Food Dude Story
Eddie Huang, best known as a chef and a VICE TV host, cooks up the story of his life in his new memoir.
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Eddie Huang is first and foremost a gifted storyteller. As a chef, I think he’s arguably best when his story is told through his food items at Baohaus, which is Huang’s teeny urban-influenced Taiwanese eatery in Manhattan’s East Village. As a TV personality, Huang’s story is told through the episodic lens of his Vice web series “Fresh Off the Boat,” which is the derogatory phrase used to describe newly-arrived Asian immigrants. It’s a phrase Huang adapted early on when he was a budding entrepreneur, owning up to it (or owning it up for his parents), similar to what other oppressed sub-cultures have done before him. Most recently, Huang took that same phrase “Fresh Off the Boat” and made it the apt title of his first published book, a memoir where he tells a story (in actual words this time) about his first-generation Asian-American experience.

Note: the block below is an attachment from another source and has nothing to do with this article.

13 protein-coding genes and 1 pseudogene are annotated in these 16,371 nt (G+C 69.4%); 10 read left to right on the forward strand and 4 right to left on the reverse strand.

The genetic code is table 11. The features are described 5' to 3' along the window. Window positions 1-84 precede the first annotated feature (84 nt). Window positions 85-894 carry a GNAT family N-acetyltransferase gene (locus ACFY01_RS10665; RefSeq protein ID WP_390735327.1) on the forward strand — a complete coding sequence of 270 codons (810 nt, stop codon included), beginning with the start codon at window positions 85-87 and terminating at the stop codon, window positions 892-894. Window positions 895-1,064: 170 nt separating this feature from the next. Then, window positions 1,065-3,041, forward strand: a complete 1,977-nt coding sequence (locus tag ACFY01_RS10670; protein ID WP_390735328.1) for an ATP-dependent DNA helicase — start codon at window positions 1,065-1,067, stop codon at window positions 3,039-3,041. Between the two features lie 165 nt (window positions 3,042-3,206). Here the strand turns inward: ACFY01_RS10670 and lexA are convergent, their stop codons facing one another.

Maybe because I also happen to be a first-generation Asian-American (and not much younger than Huang), I couldn’t help but compare and contrast our upbringings. And at the end, I felt like his life’s tale was actually universal more than anything. These recurring themes of “traditional family values” and “independent thinking” and “breaking away from what’s expected of you” are not exclusive to the Asian-American experience. Rather, they’re highly relatable. It feels as though Huang instills a very intentional agenda of encouraging readers, especially those of minorities, to break a lot of rules and follow their dreams anyway. Fine. But actually what I took away as Huang’s best moments were when he describes his memories of eating his favorite foods as a child, cooking and experimenting with ingredients as he got older, and then finally celebrating the joys of getting dishes so perfectly that even his dead ancestors would be proud. You might as well be right there next to Huang in the kitchen. Food, after all, is Huang’s forte. Huang is also seamless with weaving in Taiwanese and slang wordplay throughout his memoir a la Junot Diaz, which worked out perfectly for what Huang set out to do—tell his story where his voice is uncompromised, while paying proper respects and honor to his heritage.